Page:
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Monday, March 17th, 2014 | Author:

 

We’ve booked flights for a family holiday/research trip to the former Yugoslavia and to China.

After flying out of Sydney on the 24th of May, we’ll have one week visiting our second (or third, in Lazar’s case) ‘hometown’ of Wuyishan in China. Then it’s on to Serbia. From there, we plan to spend about four weeks driving through Bosnia, Croatia, Montenegro and Kosovo before heading back to Serbia for our flight home on June 30th. Along the way, we’ll visit all the major settings featured in my novel — among others, Sarajevo, Srebrenica, Priština and Belgrade.

As well as providing an opportunity to undertake further research for my novel, this will also be the first time our children have seen their father’s birthplace. There are so many cousins, aunts and uncles for them to meet. And of course, they’ll get to visit all the special places Lazar remembers from his childhood.

 All in all, we’re looking forward to an exciting and educational trip!

Wednesday, October 24th, 2012 | Author:

 

My parents, my sister and her husband and kids are currently holidaying here. Last weekend we all visited some of the earth houses, or tulous, of one of southeastern China’s minority groups, the Hakka people. The trip put me way out of my comfort zone: we hired a van and a Chinese driver for 3 days, and so my family was forced to rely on my awful Mandarin to communicate with our driver. I’m still in awe of Mr Jiang’s patience in deciphering my mangled instructions. In a language where using the wrong tone can mean the difference between saying ‘four’ and saying ‘death’, I made mistakes I’m even now shuddering to recall.

Anyway, the tulous are enormous, incredibly impressive structures with outer walls made from a mixture of mud, bamboo strips, glutinous rice and straw. They’re usually circular or square, and feature a single entrance and an interior courtyard equipped with wells — perfect for enduring a long siege! Originally, an entire clan lived inside each tulou. Nowadays many of them are in ruins. Others have been converted into hotels; still others house tea shops, souvenir stalls and little eateries. 

With more than 400 rooms, Chengqi Lou, the ‘king’ of the tulous, is the most awe-inspiring. But my personal favourite is Yuchang Lou, which is kind of like the tulou version of the Leaning Tower of Pisa — all its vertical supports lean in different directions. It looks like it’s been frozen in mid-collapse.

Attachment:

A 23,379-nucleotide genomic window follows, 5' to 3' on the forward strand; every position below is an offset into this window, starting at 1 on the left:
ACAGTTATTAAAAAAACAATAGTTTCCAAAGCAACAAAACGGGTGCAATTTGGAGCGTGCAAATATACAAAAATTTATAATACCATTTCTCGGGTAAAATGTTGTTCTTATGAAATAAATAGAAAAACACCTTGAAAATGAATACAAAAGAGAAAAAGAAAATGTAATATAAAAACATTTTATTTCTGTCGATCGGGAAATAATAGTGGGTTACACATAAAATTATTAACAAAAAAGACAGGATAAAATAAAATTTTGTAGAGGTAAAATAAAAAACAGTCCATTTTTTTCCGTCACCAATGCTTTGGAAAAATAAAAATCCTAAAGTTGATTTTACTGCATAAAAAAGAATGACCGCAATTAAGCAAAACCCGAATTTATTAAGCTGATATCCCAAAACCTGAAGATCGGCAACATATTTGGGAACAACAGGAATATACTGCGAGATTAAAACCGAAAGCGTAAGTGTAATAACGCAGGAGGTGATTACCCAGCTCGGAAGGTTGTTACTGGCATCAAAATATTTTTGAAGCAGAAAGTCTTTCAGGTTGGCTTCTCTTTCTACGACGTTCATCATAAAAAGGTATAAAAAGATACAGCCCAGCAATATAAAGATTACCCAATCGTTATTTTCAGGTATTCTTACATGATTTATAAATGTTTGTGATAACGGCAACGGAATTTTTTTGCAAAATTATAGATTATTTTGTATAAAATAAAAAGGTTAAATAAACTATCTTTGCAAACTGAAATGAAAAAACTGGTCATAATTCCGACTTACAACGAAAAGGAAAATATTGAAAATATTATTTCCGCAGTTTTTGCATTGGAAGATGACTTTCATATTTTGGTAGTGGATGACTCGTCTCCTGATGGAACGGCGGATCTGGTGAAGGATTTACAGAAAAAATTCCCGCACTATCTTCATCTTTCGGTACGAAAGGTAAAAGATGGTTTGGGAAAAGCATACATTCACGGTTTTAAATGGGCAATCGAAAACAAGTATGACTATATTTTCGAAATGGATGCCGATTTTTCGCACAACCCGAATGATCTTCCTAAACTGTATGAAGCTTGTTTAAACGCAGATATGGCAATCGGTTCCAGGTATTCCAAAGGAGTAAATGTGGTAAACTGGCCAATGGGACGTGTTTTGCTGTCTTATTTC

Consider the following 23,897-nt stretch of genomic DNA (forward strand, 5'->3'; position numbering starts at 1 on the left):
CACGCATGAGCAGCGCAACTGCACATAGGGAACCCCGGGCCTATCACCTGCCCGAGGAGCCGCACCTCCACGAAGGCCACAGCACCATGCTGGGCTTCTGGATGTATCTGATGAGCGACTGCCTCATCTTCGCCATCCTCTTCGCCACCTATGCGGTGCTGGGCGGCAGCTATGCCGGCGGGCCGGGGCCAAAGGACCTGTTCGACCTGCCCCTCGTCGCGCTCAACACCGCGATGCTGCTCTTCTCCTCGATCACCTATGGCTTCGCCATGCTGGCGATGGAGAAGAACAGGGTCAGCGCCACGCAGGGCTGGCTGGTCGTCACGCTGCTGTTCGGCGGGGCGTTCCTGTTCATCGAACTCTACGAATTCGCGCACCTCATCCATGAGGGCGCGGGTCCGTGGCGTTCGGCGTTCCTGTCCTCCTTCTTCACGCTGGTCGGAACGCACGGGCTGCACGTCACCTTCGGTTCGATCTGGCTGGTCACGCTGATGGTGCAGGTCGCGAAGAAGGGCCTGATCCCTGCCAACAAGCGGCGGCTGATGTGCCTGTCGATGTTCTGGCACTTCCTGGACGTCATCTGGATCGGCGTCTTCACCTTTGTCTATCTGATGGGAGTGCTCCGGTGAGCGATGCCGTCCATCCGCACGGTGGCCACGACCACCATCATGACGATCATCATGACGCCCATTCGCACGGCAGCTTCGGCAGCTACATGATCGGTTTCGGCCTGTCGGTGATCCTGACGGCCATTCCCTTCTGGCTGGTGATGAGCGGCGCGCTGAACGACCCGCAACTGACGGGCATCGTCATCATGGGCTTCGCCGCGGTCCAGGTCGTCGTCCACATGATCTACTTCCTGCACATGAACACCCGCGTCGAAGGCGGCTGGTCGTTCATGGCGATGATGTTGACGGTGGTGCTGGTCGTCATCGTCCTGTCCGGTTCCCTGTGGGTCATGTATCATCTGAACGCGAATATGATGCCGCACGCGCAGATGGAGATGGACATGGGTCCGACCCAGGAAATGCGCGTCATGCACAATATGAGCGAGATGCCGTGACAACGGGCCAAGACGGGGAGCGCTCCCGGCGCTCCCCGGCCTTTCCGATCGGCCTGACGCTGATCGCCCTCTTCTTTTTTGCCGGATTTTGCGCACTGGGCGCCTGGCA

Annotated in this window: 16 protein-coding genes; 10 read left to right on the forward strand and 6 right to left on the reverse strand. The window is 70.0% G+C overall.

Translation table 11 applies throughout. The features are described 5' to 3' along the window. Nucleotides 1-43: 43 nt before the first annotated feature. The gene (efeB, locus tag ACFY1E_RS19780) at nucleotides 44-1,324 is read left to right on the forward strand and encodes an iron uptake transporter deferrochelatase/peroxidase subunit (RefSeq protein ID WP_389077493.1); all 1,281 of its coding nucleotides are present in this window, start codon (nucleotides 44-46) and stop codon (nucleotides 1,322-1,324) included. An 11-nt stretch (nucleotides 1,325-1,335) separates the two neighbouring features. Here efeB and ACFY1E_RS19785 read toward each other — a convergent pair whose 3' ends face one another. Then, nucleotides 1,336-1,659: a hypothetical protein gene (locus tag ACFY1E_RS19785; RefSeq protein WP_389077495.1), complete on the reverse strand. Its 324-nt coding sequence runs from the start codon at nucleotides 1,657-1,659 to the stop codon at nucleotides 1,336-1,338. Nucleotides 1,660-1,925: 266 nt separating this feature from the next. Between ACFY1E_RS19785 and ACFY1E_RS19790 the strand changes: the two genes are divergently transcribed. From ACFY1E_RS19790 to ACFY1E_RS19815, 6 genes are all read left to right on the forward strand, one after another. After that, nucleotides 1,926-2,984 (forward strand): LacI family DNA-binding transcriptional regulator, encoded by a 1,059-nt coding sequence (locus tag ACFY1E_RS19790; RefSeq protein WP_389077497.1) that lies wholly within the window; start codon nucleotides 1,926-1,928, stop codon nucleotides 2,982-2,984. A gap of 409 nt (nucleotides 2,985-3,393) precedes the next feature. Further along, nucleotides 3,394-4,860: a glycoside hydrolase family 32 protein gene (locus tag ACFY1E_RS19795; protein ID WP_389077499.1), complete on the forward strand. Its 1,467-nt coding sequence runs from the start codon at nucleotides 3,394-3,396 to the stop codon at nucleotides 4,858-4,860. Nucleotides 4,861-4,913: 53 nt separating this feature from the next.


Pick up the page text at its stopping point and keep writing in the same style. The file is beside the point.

On the last day of our trip, we met a local man in the restaurant of the hotel where we were staying. When he discovered that we teach English at Xiamen University of Technology, he very proudly told us that his daughter was studying there. Then he pulled out his phone, called her and ordered her to speak English to us (I could just imagine his daughter saying ‘Oh Dad, no, please!’). So I started chatting with her and it turned out she’s one of my students! Small world, huh? Once we discovered that, her father invited us to have a couple of drinks with him, Chinese-style. That involves cries of “Ganbei, ganbei!” (‘Cheers’ or literally, ‘empty glass!’), followed by gulping a whole glass of baijiu, followed by holding out your dry glass to show everyone you’ve polished it all off. It was all a lot of fun and, for my family, a great introduction to Chinese hospitality.

Wednesday, March 28th, 2012 | Author:

 

How cool is my Nana! 86 years old and still globetrotting!

We recently had a visit from Nana, my aunt Alison and her husband Robin. In fact, my intrepid Nana celebrated her 86th birthday here in Wuyishan. After a month of rain, the weather cleared a little during their stay. So we were lucky enough to get to see the ancent village of Xiamei and some of Wuyishan’s gorgeous scenic spots, such as Tian You Feng (Heavenly Tour Peak), Yu Nu Feng, and the Da Hong Pao tea plants. I also took Nana, Alison and Robin to a local teahouse with a beautiful, traditional interior decorated with wood carvings, calligraphy and calligraphy tools. And they were kind enough to come to some of my classes, where they enjoyed superstar status for a day and posed for countless pictures with my wonderful students.

Category: Travel News  | Tags: , ,  | 2 Comments